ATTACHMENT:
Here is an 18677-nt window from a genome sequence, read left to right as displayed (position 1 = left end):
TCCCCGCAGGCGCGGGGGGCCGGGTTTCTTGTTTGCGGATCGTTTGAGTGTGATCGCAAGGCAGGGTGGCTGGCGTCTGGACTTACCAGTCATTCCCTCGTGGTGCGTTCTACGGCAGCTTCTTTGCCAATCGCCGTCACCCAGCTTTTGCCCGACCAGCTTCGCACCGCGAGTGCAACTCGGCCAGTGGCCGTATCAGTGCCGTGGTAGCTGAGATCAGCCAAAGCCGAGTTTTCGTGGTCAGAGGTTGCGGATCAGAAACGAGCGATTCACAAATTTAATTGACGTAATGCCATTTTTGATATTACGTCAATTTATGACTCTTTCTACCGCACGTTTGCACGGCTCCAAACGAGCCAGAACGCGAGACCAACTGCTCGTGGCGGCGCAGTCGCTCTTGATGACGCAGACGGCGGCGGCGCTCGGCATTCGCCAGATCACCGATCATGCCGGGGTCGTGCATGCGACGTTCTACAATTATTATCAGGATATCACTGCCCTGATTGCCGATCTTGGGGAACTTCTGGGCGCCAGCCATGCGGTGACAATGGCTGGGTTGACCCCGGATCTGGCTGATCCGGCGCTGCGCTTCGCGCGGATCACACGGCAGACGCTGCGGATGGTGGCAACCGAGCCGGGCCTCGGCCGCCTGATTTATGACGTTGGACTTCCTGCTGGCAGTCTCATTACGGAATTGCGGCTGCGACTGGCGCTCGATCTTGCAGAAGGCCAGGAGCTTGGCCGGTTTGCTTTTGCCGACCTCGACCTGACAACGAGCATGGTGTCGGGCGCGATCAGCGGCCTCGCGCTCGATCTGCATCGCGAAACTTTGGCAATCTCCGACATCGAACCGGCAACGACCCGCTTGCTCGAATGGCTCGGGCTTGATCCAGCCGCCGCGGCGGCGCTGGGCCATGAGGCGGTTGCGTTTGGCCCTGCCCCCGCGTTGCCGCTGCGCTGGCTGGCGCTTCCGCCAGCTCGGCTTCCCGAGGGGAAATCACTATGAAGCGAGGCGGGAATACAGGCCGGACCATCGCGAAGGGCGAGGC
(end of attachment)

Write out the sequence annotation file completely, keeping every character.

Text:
Here is an 18677-nt window from a genome sequence, read left to right as displayed (position 1 = left end):
TCCCCGCAGGCGCGGGGGGCCGGGTTTCTTGTTTGCGGATCGTTTGAGTGTGATCGCAAGGCAGGGTGGCTGGCGTCTGGACTTACCAGTCATTCCCTCGTGGTGCGTTCTACGGCAGCTTCTTTGCCAATCGCCGTCACCCAGCTTTTGCCCGACCAGCTTCGCACCGCGAGTGCAACTCGGCCAGTGGCCGTATCAGTGCCGTGGTAGCTGAGATCAGCCAAAGCCGAGTTTTCGTGGTCAGAGGTTGCGGATCAGAAACGAGCGATTCACAAATTTAATTGACGTAATGCCATTTTTGATATTACGTCAATTTATGACTCTTTCTACCGCACGTTTGCACGGCTCCAAACGAGCCAGAACGCGAGACCAACTGCTCGTGGCGGCGCAGTCGCTCTTGATGACGCAGACGGCGGCGGCGCTCGGCATTCGCCAGATCACCGATCATGCCGGGGTCGTGCATGCGACGTTCTACAATTATTATCAGGATATCACTGCCCTGATTGCCGATCTTGGGGAACTTCTGGGCGCCAGCCATGCGGTGACAATGGCTGGGTTGACCCCGGATCTGGCTGATCCGGCGCTGCGCTTCGCGCGGATCACACGGCAGACGCTGCGGATGGTGGCAACCGAGCCGGGCCTCGGCCGCCTGATTTATGACGTTGGACTTCCTGCTGGCAGTCTCATTACGGAATTGCGGCTGCGACTGGCGCTCGATCTTGCAGAAGGCCAGGAGCTTGGCCGGTTTGCTTTTGCCGACCTCGACCTGACAACGAGCATGGTGTCGGGCGCGATCAGCGGCCTCGCGCTCGATCTGCATCGCGAAACTTTGGCAATCTCCGACATCGAACCGGCAACGACCCGCTTGCTCGAATGGCTCGGGCTTGATCCAGCCGCCGCGGCGGCGCTGGGCCATGAGGCGGTTGCGTTTGGCCCTGCCCCCGCGTTGCCGCTGCGCTGGCTGGCGCTTCCGCCAGCTCGGCTTCCCGAGGGGAAATCACTATGAAGCGAGGCGGGAATACAGGCCGGACCATCGCGAAGGGCGAGGC